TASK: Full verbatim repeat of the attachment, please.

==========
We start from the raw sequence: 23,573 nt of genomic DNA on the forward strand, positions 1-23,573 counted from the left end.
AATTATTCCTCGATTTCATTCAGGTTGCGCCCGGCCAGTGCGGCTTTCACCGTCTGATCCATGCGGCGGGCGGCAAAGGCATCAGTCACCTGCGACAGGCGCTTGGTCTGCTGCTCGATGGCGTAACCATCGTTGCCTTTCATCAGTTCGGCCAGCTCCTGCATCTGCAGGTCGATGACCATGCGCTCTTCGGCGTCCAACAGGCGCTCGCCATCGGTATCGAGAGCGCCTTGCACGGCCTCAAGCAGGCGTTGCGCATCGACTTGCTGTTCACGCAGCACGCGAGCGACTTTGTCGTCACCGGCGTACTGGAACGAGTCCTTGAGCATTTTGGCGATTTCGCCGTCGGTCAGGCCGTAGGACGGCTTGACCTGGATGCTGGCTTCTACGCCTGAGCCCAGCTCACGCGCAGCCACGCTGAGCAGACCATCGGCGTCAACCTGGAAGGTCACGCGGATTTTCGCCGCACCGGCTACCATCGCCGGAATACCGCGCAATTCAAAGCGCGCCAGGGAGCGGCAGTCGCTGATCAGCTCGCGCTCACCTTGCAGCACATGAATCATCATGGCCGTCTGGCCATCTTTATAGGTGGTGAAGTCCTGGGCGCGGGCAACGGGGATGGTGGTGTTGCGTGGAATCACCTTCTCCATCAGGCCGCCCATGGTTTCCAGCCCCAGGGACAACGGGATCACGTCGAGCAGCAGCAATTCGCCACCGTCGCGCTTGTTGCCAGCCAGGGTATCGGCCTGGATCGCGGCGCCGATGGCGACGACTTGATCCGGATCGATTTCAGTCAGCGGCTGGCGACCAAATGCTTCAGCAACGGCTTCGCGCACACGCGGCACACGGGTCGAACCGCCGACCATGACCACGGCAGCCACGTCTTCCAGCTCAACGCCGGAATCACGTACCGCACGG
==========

We start from the raw sequence: 23,573 nt of genomic DNA on the forward strand, positions 1-23,573 counted from the left end.
AATTATTCCTCGATTTCATTCAGGTTGCGCCCGGCCAGTGCGGCTTTCACCGTCTGATCCATGCGGCGGGCGGCAAAGGCATCAGTCACCTGCGACAGGCGCTTGGTCTGCTGCTCGATGGCGTAACCATCGTTGCCTTTCATCAGTTCGGCCAGCTCCTGCATCTGCAGGTCGATGACCATGCGCTCTTCGGCGTCCAACAGGCGCTCGCCATCGGTATCGAGAGCGCCTTGCACGGCCTCAAGCAGGCGTTGCGCATCGACTTGCTGTTCACGCAGCACGCGAGCGACTTTGTCGTCACCGGCGTACTGGAACGAGTCCTTGAGCATTTTGGCGATTTCGCCGTCGGTCAGGCCGTAGGACGGCTTGACCTGGATGCTGGCTTCTACGCCTGAGCCCAGCTCACGCGCAGCCACGCTGAGCAGACCATCGGCGTCAACCTGGAAGGTCACGCGGATTTTCGCCGCACCGGCTACCATCGCCGGAATACCGCGCAATTCAAAGCGCGCCAGGGAGCGGCAGTCGCTGATCAGCTCGCGCTCACCTTGCAGCACATGAATCATCATGGCCGTCTGGCCATCTTTATAGGTGGTGAAGTCCTGGGCGCGGGCAACGGGGATGGTGGTGTTGCGTGGAATCACCTTCTCCATCAGGCCGCCCATGGTTTCCAGCCCCAGGGACAACGGGATCACGTCGAGCAGCAGCAATTCGCCACCGTCGCGCTTGTTGCCAGCCAGGGTATCGGCCTGGATCGCGGCGCCGATGGCGACGACTTGATCCGGATCGATTTCAGTCAGCGGCTGGCGACCAAATGCTTCAGCAACGGCTTCGCGCACACGCGGCACACGGGTCGAACCGCCGACCATGACCACGGCAGCCACGTCTTCCAGCTCAACGCCGGAATCACGTACCGCACGG